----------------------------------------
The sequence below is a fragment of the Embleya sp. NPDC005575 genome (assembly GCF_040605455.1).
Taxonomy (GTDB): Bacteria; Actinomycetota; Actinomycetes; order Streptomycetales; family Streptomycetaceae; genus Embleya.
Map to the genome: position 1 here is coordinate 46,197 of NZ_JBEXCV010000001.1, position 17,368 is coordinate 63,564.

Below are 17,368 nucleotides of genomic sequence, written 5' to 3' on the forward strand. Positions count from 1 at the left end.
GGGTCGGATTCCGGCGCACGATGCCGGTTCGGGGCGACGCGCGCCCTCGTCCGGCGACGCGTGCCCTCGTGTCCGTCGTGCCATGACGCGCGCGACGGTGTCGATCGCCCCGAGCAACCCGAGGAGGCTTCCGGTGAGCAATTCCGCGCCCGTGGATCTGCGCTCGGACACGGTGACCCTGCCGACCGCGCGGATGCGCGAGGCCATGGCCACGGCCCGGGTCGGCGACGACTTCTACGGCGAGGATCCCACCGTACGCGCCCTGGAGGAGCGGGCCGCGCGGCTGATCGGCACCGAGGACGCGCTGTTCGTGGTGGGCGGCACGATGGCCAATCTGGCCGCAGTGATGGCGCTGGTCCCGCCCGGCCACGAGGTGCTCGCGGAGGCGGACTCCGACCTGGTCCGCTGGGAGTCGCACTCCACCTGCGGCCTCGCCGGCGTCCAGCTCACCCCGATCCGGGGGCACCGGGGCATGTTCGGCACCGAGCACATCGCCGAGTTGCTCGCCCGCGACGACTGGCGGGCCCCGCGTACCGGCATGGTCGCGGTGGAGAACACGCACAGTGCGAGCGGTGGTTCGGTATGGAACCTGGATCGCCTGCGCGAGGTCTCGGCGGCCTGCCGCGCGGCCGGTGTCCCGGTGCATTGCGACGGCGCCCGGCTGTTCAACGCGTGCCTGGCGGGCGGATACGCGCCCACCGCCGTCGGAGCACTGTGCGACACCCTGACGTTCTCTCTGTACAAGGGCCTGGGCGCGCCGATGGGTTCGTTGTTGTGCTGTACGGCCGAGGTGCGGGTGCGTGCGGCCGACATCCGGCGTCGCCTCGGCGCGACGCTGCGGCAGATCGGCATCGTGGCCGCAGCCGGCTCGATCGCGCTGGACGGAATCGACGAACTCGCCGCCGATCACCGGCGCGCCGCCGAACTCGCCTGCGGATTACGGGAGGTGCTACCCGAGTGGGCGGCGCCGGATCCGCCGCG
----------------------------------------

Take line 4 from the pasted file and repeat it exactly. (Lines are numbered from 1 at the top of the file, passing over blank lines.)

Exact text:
Below are 17,368 nucleotides of genomic sequence, written 5' to 3' on the forward strand. Positions count from 1 at the left end.